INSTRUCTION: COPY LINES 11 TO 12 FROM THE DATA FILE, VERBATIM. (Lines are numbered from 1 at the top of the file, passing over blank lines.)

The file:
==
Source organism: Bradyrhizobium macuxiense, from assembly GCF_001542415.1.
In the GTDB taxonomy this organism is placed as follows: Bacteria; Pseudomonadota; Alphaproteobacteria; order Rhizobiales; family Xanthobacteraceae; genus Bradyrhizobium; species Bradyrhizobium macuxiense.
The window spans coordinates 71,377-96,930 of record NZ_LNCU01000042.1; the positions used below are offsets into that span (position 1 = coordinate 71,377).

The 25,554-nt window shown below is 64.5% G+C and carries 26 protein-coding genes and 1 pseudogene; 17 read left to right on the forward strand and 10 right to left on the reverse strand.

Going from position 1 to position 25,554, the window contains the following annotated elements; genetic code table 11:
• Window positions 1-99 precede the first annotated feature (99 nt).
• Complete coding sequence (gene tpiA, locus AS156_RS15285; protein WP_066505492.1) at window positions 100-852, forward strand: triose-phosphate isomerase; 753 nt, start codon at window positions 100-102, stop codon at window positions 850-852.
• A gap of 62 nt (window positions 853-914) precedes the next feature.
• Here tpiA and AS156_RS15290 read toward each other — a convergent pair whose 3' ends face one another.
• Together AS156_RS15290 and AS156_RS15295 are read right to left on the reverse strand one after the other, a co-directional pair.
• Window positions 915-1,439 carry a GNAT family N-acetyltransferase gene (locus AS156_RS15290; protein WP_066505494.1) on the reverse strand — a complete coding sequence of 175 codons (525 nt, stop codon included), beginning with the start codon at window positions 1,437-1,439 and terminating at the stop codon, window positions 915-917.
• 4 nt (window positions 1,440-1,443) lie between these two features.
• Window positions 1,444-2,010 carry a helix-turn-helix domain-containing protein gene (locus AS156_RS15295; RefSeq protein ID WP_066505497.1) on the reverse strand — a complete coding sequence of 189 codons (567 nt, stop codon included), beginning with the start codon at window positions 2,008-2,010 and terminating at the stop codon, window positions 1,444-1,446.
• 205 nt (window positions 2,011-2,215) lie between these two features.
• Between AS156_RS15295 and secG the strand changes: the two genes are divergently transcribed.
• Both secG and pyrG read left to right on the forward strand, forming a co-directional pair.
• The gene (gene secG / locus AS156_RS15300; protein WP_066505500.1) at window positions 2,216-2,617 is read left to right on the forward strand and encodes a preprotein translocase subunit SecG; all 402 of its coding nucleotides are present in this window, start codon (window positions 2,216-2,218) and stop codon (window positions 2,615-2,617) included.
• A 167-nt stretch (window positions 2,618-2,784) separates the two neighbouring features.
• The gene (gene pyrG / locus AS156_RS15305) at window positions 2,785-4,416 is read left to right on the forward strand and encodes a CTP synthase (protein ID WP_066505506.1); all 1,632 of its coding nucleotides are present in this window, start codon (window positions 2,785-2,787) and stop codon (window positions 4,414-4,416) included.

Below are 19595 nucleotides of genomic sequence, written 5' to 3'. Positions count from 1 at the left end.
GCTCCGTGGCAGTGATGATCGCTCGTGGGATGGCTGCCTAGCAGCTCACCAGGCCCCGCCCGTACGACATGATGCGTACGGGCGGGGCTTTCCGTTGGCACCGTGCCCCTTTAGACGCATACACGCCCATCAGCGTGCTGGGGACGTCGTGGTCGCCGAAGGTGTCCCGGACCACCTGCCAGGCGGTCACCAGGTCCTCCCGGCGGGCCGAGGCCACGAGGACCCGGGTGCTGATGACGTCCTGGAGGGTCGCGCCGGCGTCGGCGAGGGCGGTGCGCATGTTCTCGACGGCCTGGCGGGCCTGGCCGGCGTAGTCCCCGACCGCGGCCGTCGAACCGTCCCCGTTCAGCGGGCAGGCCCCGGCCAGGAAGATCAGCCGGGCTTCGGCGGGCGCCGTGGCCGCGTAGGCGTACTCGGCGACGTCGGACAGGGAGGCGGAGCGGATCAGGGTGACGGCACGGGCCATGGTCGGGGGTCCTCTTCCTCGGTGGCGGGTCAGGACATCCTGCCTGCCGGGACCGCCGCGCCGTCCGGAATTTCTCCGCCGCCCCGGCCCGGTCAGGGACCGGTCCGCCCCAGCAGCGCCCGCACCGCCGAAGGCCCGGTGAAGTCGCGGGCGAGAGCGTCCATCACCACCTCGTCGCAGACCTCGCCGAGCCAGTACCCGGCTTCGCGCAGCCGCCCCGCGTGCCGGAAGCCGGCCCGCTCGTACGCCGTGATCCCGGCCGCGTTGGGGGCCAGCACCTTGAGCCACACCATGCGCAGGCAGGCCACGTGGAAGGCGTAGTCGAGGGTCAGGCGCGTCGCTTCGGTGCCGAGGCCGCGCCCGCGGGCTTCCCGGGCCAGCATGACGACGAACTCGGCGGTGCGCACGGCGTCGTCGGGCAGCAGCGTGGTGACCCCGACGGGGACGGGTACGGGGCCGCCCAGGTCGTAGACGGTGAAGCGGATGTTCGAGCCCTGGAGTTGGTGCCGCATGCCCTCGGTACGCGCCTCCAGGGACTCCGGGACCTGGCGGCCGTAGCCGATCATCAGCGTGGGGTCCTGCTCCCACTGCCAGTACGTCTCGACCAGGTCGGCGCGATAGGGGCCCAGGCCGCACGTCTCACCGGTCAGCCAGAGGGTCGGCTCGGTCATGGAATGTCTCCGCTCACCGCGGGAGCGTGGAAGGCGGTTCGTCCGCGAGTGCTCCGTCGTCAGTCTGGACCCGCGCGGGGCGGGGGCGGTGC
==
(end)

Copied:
• Window positions 915-1,439 carry a GNAT family N-acetyltransferase gene (locus AS156_RS15290; protein WP_066505494.1) on the reverse strand — a complete coding sequence of 175 codons (525 nt, stop codon included), beginning with the start codon at window positions 1,437-1,439 and terminating at the stop codon, window positions 915-917.
• 4 nt (window positions 1,440-1,443) lie between these two features.